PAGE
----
What is the difference between mobile communication and mobile computing?
Both mobile communication and mobile computing involve wireless data transfer. The difference is in the kind of data being transferred, and the kind of service being provided.
The prevailing definition of mobile communication is any kind of communication that is done over a mobile phone interface. People often use the terms "mobile communication" and "wireless communication" somewhat interchangeably. The main idea, though, is that mobile communication implies voice communication, and unless someone who is talking about mobile communication specifies data, many readers or listeners assume they’re talking about voice communications.
By contrast, the term mobile computing specifically involves the kinds of data transfer that we think of as data, not voice. Telecom providers have done a good job of distinguishing between these two types of services, traditionally separating data from voice charges and vice versa. That makes sense, because the inherent structures for sending either voice or data communications are different, even though voice has become much more like data as analog systems are replaced by digital ones.
Another interesting point is that there’s a different time frame for mobile communications compared to mobile computing. Anyone who understands the history of the telecom industry through the last 20 years will be familiar with the fact that individual consumers were using cellphones long before they were able to use them for mobile computing. First, big telecom companies set up dedicated wireless networks used to send voice communications and data packets through wireless networking systems. These were significantly different from the global IP network or Internet we can access today via a smartphone. It’s only recently that telecom companies have been able to provide more and more data through these same systems, which has led to the common use of mobile devices to stream movies, respond to emails, or accomplish other digital tasks, many of which are Internet-based.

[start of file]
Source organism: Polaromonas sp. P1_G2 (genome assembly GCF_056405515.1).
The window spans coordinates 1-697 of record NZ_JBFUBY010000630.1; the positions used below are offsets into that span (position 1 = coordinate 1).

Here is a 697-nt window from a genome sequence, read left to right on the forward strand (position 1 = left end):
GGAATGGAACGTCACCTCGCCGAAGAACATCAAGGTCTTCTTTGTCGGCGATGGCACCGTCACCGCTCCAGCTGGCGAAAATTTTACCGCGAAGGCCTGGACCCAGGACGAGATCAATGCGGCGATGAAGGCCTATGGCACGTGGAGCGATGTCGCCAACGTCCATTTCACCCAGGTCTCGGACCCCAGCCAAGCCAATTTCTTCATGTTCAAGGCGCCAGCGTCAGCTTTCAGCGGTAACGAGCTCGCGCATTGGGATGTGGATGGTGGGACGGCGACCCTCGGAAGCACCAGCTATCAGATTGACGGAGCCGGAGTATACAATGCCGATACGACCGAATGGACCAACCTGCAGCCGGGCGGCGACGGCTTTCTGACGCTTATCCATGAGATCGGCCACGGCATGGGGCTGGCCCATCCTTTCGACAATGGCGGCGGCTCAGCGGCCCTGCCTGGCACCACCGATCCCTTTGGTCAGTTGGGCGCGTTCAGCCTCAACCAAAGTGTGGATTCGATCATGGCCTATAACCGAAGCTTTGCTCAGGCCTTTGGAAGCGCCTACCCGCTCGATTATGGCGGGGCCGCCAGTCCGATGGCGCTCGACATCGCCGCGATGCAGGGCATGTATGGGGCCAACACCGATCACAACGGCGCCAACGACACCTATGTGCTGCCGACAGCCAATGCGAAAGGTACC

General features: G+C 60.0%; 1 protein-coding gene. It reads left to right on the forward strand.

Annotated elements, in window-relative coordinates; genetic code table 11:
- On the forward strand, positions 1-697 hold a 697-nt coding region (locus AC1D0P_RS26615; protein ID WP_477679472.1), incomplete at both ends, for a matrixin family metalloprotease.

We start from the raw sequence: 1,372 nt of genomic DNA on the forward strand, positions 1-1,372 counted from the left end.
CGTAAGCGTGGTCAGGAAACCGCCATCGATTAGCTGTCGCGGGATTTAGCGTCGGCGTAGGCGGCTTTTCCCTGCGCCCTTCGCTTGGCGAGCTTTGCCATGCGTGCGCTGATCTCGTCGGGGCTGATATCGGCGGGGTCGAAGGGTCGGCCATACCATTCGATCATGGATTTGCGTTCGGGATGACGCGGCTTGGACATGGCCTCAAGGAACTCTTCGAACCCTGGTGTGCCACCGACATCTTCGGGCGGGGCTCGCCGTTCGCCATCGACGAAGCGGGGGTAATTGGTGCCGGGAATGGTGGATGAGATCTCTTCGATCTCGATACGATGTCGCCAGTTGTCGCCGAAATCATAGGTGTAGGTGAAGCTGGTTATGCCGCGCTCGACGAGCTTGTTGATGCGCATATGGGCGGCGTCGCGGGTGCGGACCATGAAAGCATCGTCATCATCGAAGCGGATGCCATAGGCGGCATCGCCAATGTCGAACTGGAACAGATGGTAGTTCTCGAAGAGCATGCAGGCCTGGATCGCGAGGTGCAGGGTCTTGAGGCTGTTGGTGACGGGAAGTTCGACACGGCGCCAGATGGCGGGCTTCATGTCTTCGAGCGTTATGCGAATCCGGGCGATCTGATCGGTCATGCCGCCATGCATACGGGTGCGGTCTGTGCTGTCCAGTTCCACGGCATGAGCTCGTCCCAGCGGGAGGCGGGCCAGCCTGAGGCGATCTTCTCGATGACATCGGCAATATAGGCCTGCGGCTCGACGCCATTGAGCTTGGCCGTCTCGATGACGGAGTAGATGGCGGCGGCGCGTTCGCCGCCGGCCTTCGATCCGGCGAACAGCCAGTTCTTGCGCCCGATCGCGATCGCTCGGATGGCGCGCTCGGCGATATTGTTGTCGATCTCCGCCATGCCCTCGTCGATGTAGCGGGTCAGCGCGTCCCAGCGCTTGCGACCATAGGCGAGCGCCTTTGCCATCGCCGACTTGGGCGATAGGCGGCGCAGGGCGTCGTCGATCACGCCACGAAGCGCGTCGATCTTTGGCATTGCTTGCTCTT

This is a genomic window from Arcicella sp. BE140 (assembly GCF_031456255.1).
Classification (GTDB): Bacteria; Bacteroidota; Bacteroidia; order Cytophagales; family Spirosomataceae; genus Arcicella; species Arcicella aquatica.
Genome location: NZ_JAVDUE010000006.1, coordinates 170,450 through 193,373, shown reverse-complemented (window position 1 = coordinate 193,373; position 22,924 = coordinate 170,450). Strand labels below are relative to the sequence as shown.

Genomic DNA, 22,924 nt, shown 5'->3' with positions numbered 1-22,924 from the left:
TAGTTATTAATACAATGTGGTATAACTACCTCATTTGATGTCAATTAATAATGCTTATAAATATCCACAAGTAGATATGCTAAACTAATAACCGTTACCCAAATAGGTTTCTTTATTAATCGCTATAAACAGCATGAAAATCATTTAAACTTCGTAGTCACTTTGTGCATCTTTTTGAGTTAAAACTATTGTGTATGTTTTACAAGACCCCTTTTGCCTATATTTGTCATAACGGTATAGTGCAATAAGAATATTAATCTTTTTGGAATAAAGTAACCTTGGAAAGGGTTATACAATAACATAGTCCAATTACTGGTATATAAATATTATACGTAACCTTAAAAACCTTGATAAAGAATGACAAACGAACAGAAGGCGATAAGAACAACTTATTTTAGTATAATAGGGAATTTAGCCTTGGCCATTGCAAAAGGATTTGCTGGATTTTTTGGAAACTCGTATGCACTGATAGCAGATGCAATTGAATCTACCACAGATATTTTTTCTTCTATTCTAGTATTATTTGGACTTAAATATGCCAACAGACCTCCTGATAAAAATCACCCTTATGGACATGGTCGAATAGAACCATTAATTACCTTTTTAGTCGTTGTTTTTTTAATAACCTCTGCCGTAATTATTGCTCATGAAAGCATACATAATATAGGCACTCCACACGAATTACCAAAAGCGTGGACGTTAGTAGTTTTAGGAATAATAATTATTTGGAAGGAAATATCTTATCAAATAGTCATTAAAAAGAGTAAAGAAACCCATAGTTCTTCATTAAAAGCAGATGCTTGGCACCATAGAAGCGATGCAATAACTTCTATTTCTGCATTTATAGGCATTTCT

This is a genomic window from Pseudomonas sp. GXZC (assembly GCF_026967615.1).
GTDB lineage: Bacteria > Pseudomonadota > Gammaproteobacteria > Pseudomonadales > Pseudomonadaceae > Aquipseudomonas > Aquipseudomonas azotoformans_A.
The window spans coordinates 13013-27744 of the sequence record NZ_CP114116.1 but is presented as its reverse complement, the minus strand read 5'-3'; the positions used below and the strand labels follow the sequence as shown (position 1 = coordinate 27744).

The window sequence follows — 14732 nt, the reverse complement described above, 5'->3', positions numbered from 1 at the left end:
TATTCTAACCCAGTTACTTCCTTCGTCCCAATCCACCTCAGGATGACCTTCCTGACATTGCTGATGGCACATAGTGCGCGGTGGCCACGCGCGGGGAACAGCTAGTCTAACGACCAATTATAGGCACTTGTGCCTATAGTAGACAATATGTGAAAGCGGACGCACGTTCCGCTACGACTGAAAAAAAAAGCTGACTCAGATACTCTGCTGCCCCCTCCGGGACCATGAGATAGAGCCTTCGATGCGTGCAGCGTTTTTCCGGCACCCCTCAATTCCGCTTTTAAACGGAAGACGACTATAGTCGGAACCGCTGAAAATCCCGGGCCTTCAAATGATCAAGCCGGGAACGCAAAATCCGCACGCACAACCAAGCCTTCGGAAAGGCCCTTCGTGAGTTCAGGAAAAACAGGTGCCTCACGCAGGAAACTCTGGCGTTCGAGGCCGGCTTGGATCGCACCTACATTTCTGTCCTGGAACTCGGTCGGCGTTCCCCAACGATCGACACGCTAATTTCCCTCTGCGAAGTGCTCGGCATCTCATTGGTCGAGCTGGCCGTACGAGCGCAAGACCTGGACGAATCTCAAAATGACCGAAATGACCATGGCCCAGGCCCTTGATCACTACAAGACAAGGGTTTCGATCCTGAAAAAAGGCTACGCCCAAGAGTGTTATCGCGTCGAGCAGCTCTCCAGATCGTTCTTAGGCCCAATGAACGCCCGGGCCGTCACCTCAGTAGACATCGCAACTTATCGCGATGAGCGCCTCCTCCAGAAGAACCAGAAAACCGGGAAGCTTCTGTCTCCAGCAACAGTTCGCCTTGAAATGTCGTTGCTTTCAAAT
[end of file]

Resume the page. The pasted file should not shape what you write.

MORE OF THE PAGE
It’s also important to note that these modern mobile computer tasks are different from SMS text messaging, which predated them by several years. SMS text messaging is a significantly different service than mobile computing because it only offers the ability to send character-based text messages instead of voice through a particular interface. New mobile computing services, on the other hand, allow for different kinds of data manipulation and two-way digital communication. For a very evident example of the difference between mobile communications and mobile computing, take a "pre-smartphone" cellphone and set it next to a modern iPhone, Android or other smartphone. The difference in layout and interface is a physical example of the difference between a phone that offers mobile communications, and one that offers mobile computing.
E-mail is not a threat. (Postal mail) is universal. The Internet is not.- USPS spokesperson Susan Brennan, in a 2001 Wired article.